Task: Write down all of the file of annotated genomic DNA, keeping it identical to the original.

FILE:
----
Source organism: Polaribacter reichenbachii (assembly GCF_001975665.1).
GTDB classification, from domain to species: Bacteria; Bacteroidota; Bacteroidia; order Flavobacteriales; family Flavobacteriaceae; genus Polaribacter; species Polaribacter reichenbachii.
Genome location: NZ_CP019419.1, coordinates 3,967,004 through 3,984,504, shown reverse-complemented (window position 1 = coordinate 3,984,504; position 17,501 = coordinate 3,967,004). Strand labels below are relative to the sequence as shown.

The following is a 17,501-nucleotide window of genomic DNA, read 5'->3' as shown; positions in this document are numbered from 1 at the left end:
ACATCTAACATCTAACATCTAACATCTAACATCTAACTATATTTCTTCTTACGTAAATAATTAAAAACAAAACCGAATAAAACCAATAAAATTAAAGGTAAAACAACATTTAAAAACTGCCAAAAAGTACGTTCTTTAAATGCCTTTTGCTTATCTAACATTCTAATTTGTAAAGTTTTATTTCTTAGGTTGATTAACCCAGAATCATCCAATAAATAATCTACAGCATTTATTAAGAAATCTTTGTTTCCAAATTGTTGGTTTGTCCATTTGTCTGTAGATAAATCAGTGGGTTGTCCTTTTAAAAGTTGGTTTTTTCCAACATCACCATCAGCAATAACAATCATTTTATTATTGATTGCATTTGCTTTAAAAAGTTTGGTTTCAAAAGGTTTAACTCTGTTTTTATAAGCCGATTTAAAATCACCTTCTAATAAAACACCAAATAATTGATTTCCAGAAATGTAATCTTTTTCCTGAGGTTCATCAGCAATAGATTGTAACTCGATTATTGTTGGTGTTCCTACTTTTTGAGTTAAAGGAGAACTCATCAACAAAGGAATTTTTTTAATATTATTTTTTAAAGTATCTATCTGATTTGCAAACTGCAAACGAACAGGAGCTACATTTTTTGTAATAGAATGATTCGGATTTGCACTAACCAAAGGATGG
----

Source organism: Polaribacter reichenbachii (assembly GCF_001975665.1).
GTDB classification, from domain to species: Bacteria; Bacteroidota; Bacteroidia; order Flavobacteriales; family Flavobacteriaceae; genus Polaribacter; species Polaribacter reichenbachii.
Genome location: NZ_CP019419.1, coordinates 3,967,004 through 3,984,504, shown reverse-complemented (window position 1 = coordinate 3,984,504; position 17,501 = coordinate 3,967,004). Strand labels below are relative to the sequence as shown.

The following is a 17,501-nucleotide window of genomic DNA, read 5'->3' as shown; positions in this document are numbered from 1 at the left end:
ACATCTAACATCTAACATCTAACATCTAACATCTAACTATATTTCTTCTTACGTAAATAATTAAAAACAAAACCGAATAAAACCAATAAAATTAAAGGTAAAACAACATTTAAAAACTGCCAAAAAGTACGTTCTTTAAATGCCTTTTGCTTATCTAACATTCTAATTTGTAAAGTTTTATTTCTTAGGTTGATTAACCCAGAATCATCCAATAAATAATCTACAGCATTTATTAAGAAATCTTTGTTTCCAAATTGTTGGTTTGTCCATTTGTCTGTAGATAAATCAGTGGGTTGTCCTTTTAAAAGTTGGTTTTTTCCAACATCACCATCAGCAATAACAATCATTTTATTATTGATTGCATTTGCTTTAAAAAGTTTGGTTTCAAAAGGTTTAACTCTGTTTTTATAAGCCGATTTAAAATCACCTTCTAATAAAACACCAAATAATTGATTTCCAGAAATGTAATCTTTTTCCTGAGGTTCATCAGCAATAGATTGTAACTCGATTATTGTTGGTGTTCCTACTTTTTGAGTTAAAGGAGAACTCATCAACAAAGGAATTTTTTTAATATTATTTTTTAAAGTATCTATCTGATTTGCAAACTGCAAACGAACAGGAGCTACATTTTTTGTAATAGAATGATTCGGATTTGCACTAACCAAAGGATGG